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Generally favorable reviews - based on 16 Critics What's this?

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Universal acclaim- based on 9 Ratings

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  • Summary: A Mongolian nomad family find themselves in disagreement when the oldest daughter, Nansal, finds a dog and brings it home. Believing that it is responsible for attacking his sheep, her father refuses to allow her to keep it. When it's time for the family to move on, Nansal must decide whether to defy her father and take her new friend with them. Oscar-nominated director Byambasuren’s follow up to the hugely successful "The Story of the Weeping Camel" is a thought provoking mix of documentary and drama that tells the story of the age-old bond between man and dog, a bond which experiences a new twist through the eternal cycle of reincarnation in Mongolia. (Tartan Films) Expand
Score distribution:
  1. Positive: 12 out of 16
  2. Negative: 0 out of 16
  1. It's the perfect antidote to overprocessed entertainment, for moviegoers of any age.
  2. Reviewed by: Josh Rosenblatt
    A remarkable movie: touching, honest, and unassuming, without a hint of irony or false motive.
  3. Reviewed by: Ken Fox
    Davaa's second fable of animals and the people who love them mixes aspects of ethnographic filmmaking with heart-grabbing story lines that wouldn't be too far out of place in a 1950s live-action Disney feature.
  4. 75
    Writer-director Davaa allows the drama to emerge organically out of the characters, the beautifully captured setting, and the conflict between the past and the present.
  5. 70
    At times the film's Buddhist lessons feel a bit forced, but the naturalistic performances Davaa has coaxed from a real-life Mongolian family, and her intimate understanding of their culture and values, give this sensitive portrayal its heft.
  6. The film offers fascinating glimpses of a hardworking but unhurried way of life, though it doesn't have the powerful dramatic hook of "The Story of the Weeping Camel."
  7. Despite the exotic locale and the photogenic moppets, that's not enough for a satisfying movie.

See all 16 Critic Reviews

Score distribution:
  1. Positive: 4 out of 4
  2. Mixed: 0 out of 4
  3. Negative: 0 out of 4
  1. Feb 15, 2014
    One of the rare movie about the people most of us won't know their culture and lifestyle. This is a Germany-Mongolian jointly produced and Mongolian's Oscar submission during the year 2005. The movie about a small Nomad family who live in the grasslands of the Mongolia.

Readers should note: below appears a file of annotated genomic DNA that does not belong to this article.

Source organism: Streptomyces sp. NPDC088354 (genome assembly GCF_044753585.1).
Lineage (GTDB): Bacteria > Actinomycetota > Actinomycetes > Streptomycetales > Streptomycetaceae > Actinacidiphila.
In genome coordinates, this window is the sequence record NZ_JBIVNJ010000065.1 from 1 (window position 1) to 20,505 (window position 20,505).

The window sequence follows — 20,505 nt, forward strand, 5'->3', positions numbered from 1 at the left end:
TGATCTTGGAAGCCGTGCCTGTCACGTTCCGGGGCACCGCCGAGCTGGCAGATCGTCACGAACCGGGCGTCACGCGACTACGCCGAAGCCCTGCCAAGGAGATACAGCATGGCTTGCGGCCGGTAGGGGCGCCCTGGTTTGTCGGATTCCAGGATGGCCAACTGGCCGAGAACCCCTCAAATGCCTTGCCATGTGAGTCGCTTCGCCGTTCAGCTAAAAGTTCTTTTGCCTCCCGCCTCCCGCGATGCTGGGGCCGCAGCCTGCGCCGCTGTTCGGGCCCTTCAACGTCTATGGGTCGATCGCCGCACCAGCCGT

The story follows when a young girl named Nansal returns home for summer vacation. Soon she finds a strayed puppy in a nearby cave and brings it to the home. But her father is against the idea of keeping it around. So Nansal hides it from him and provides required facilities. As the dog was raised in wild it finds hard to fit in the human surrounded condition. After some incident the dog will be left behind by the family, but his heroic effort makes them to realize his worthiness.

    It was a dog movie, but the dog did not exactly ruled the movie. They showed it just as a small part of the story which comes now and then, more like a reality. Actually, it was told from the girl Nansal's perspective. Her little adventure in the summer. There was a story where an old woman tell to the girl, it was really good, a meaningful proverb.

    The family in the movie was a real nomad family. They were not professional actors, but they gave the best performance. We can't call it a performance, they just executed what they do in their daily life, but this time in front of a camera, that's all. And the director and his crew captured it in the camera very well. They also captured the beauty of grassland of Mongolia.

    Due to this movie I came to know a little about the people called Nomad. It was more like a documentary than a regular cinema. The place where the movie shot was breathtaking. A perfect art movie from all the angles. A good relief movie and gives a watching satisfaction if you are fading up watching plenty of commercial movies.
  2. GrantC.
    Mar 4, 2007
    A beautiful meditation on unhurried nomadic lives. Seeing the day to day existence of the family is more fascinating than the story of the dog, which feels slightly uncomfortably grafted onto the film's straightforward ethnography. I was moved and involved with the whole thing, though, and the film contains many striking and memorable images. A rare film in which you feel your time has been rewarded. Expand
  3. StevenS.
    Dec 29, 2006
    Very simplistic story about a family whose eldest daughter finds a dog her father doesn't want her to keep. I would say well-acted, but I think the family essentially just played themselve ... almost more of a snapshot into what life is like on the Mongolian steppes with a simple story attached to make it "interesting". I'm not sure the story was a necessary addition. Expand
  4. [Anonymous]
    Mar 30, 2007
    Fascinating glimpses of a way of life little known to most of us. Nicely made film, lovely cinematography, but the storyline is too meager even for minimalist tastes. Expand